A tax cut is not government spending

President Obama gave a speech last night about raising the debt limit.

Having become quite accustomed to have any politician twist the meaning of words beyond comprehension, I naturally expected his narrative to deviate from the truth in no short order. According to a transcript of his speech, significant distortion of the truth began with his fifth sentence.

One of the first four was, “Good evening.”

Maybe even that was debatable. Courtesy of the White House press secretary, here’s the full transcript of his opening remarks.

Good evening.  Tonight, I want to talk about the debate we’ve been having in Washington over the national debt — a debate that directly affects the lives of all Americans.

For the last decade, we’ve spent more money than we take in.  In the year 2000, the government had a budget surplus.  But instead of using it to pay off our debt, the money was spent on trillions of dollars in new tax cuts, while two wars and an expensive prescription drug program were simply added to our nation’s credit card.

He was right about one thing : the prescription drug program is cost prohibitive.  Yet POTUS conveniently forgot to mention the “expensive” program Bush created was opposed by Democrats for being too stingy with taxpayer money.

I cannot stress this idea enough. I’m tempted to “shout” in capital letters.

A tax cut does NOT equal government spending.

Government spending describes funding the military, our legal system, and yes, social programs like Social Security, Medicare and Medicaid. Plus student loans, research, and don’t forget, the “economic stimulus” spending of almost a trillion dollars, “Cash for clunkers” and a host of other failed programs designed to manipulate public behavior.

Government intervention in the private markets invariably has an unintended consequence.  “Cash for clunkers” cost taxpayers a whopping $24,000 per car.

We could have simply given people brand new cars for that kind of money.

Priced a used car lately? The unintended consequence of the program was to artificially raise the price of used cars by removing competition from the market.

The stimulus cost an average of $278,000 per job created.  Next time, just give me the money and I’ll start a new business.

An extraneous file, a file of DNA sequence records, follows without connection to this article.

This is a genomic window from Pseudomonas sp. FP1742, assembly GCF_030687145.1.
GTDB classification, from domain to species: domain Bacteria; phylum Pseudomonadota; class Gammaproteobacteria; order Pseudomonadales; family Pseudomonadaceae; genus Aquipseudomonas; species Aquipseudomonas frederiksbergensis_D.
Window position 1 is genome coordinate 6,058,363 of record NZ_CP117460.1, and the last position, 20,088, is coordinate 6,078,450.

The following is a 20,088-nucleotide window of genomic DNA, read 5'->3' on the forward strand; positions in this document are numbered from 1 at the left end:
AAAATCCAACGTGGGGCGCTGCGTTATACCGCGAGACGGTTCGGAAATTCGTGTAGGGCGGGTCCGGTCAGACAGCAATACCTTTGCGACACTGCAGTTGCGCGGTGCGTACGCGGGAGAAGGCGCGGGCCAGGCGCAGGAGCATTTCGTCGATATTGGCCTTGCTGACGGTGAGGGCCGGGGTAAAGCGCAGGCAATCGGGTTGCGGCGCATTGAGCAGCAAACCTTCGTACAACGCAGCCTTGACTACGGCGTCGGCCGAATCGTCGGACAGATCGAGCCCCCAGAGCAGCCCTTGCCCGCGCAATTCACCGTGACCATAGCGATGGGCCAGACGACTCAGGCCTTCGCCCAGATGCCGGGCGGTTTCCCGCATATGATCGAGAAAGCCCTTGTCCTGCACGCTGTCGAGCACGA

It is also a provable fact that raising taxes does not necessarily equal more revenue into the treasury.  When Ronald Reagan took office in 1980, the highest marginal income tax rate was 70%.  When he left office, the highest income tax bracket was down to 28% on the highest wage earners.

Revenue pouring into the treasury almost doubled from around $500 billion to almost $1 trillion dollars during the decade.

It is certainly true that deficits increased at the same time because Democrats in Congress (and some Republicans) can’t resist spending tax dollars on social programs that do not work.

Fraud and abuse threaten Social Security, Medicare and Medicaid. The solution to every problem is simply to throw more dollars at it.

However, the money they are spending belongs to the people who actually earned it.

If higher taxes will solve every problem, why doesn’t Obama insist that everyone making more than $200,000 per year pay 90% on earning above that limit?

Because history has taught us that people will stop working when the fruit of their labor is legally stolen from them and their wealth redistributed to the thankless masses.

The solution is simple. Politicians need to stop lying about what constitutes government spending and what does not.

Stop spending OUR money on extravagant social programs and stick to legitimate government business — defend our nation, and protect our borders.

Speak Your Mind